From Steven – When I was leading a large technology program in NC as Director of Instructional Technology we invited a group of teachers to spend an afternoon talking to us about a new Bring Your Own Device Initiative we were undertaking. What my team and I wanted to understand was what teachers believed would need to change when the devices are the smartest in the room? We thought we’d hear questions about how to teach or was to incorporate the technology more seamlessly. What we got were questions about the latest apps or websites that were flashy and fun.

Using technology today isn’t just about what app to use or what new website looks like fun. Technology use in the classroom requires a pedagogical shift from the traditional methods of teacher-driven learning to modern day student-driven discovery. Not only do educators need to understand how to choose the best technology for learning but the research behind the collaboration or student reflection or formative assessment. Once we understand the why of learning, the how, layered with appropriate use of technology, because fundamentally easier.

Steven Anderson and I are pleased to offer a new course through Participate. This course focuses on 6 Areas of Development we have identified on having a high impact on student learning and teacher professional learning when integrated with intentional technology.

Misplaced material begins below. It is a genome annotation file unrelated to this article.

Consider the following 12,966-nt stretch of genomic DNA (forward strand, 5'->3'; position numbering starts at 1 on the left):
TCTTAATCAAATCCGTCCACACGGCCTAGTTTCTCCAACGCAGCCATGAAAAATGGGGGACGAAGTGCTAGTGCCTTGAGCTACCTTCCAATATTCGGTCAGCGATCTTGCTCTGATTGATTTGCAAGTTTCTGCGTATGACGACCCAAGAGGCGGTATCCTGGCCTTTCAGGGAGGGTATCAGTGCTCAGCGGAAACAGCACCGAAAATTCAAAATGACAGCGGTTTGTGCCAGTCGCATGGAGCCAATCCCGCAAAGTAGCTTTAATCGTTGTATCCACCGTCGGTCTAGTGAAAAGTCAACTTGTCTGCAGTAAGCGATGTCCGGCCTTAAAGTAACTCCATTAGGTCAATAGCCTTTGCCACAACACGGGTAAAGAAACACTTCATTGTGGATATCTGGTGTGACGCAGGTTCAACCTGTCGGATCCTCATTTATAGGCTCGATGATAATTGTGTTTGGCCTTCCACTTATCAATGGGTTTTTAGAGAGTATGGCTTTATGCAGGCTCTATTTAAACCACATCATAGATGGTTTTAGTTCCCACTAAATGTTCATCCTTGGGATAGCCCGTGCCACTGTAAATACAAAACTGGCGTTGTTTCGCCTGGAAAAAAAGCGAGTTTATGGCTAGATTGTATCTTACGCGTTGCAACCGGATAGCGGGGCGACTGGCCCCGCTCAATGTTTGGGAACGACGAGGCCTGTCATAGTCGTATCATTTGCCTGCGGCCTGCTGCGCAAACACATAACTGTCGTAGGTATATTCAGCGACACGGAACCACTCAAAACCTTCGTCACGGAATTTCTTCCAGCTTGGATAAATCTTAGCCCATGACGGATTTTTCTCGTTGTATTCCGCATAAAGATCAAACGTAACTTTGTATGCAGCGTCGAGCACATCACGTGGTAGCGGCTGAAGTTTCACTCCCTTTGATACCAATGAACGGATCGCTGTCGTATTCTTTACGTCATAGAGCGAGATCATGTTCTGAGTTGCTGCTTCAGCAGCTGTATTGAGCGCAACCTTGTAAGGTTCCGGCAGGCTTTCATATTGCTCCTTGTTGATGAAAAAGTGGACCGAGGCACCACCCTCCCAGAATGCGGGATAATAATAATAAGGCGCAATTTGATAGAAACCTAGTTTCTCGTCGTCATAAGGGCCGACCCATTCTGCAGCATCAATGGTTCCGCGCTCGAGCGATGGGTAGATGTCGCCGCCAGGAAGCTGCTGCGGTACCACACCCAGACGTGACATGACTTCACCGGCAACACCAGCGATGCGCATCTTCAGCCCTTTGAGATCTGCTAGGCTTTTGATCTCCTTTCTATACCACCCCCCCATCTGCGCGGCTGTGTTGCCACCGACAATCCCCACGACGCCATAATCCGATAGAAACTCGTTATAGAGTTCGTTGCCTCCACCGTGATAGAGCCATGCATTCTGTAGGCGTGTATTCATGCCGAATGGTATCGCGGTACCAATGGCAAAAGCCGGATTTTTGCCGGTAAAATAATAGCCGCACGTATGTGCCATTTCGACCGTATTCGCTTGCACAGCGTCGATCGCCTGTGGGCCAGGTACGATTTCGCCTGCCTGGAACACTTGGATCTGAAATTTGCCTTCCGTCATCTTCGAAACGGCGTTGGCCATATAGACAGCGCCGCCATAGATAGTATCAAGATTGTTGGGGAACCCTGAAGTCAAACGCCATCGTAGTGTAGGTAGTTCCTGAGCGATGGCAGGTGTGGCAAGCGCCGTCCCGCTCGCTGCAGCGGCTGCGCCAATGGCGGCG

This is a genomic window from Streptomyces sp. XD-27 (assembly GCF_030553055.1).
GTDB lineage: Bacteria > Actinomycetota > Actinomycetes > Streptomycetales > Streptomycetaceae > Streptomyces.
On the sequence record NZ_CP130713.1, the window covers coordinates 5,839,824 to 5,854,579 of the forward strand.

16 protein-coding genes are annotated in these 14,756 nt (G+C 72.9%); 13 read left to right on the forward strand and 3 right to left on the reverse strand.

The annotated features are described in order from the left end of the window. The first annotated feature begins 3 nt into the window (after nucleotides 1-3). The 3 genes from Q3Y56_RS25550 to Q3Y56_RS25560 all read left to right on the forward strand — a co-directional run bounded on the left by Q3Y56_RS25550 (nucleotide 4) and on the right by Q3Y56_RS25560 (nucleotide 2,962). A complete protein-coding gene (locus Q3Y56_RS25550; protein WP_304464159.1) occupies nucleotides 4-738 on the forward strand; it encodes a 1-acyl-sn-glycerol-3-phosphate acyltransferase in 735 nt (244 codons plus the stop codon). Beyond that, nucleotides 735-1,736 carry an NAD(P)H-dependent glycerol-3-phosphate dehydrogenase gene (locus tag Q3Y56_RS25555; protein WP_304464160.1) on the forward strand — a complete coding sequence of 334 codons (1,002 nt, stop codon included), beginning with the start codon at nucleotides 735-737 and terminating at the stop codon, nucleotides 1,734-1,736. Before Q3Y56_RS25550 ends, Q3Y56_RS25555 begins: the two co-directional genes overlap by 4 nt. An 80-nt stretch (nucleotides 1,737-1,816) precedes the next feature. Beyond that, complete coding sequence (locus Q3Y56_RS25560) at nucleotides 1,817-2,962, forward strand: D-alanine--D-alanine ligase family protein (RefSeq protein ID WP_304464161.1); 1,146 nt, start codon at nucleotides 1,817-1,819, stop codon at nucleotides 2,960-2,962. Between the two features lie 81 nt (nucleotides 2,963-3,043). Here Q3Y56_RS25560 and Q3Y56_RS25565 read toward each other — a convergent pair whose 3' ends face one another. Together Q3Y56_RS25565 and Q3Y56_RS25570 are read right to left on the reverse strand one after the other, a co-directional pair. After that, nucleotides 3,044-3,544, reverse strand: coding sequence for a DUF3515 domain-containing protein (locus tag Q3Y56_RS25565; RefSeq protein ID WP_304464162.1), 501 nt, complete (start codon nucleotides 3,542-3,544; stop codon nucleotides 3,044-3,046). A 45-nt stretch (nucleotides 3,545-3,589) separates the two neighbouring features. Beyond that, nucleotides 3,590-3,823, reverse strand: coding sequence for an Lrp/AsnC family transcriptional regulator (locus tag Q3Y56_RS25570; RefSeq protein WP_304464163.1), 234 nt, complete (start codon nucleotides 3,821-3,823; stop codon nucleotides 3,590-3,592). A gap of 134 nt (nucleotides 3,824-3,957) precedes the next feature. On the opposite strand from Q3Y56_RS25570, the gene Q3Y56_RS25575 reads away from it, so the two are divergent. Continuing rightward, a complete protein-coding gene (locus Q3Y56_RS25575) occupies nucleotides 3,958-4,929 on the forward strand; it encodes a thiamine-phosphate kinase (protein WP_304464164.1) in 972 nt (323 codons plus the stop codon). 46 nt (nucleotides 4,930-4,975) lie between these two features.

Course: The Tech-Savvy Teacher

Length: 8 weeks

Cost: $79

Audience: Educators, Coaches, Administrators

Benefits:

  • Specially designed tasks blending high-impact technology with each component
  • Research supporting each of the 6 Areas of Development
  • Examples and stories from our own classrooms
  • Collaborative, reflective tasks to help you connect with other educators while engaging in low-stress, professional learning
  • Feedback from Steven and Shaelynn
  • Access to collections on the Participate Community
  • Badge upon completion of the course

We understand the needs educators and administrators have when technology is integrated into the learning environment. Our focus isn’t on the tool, it’s on the reimagining of learning and teaching. Each we week we will explore the research related to specific aspects of pedagogy and discuss what the effective integration of these tools really look like. While there will be tool and resource exploration each week, the main focus is on pedagogy and how best to be a Tech-Savvy Teacher!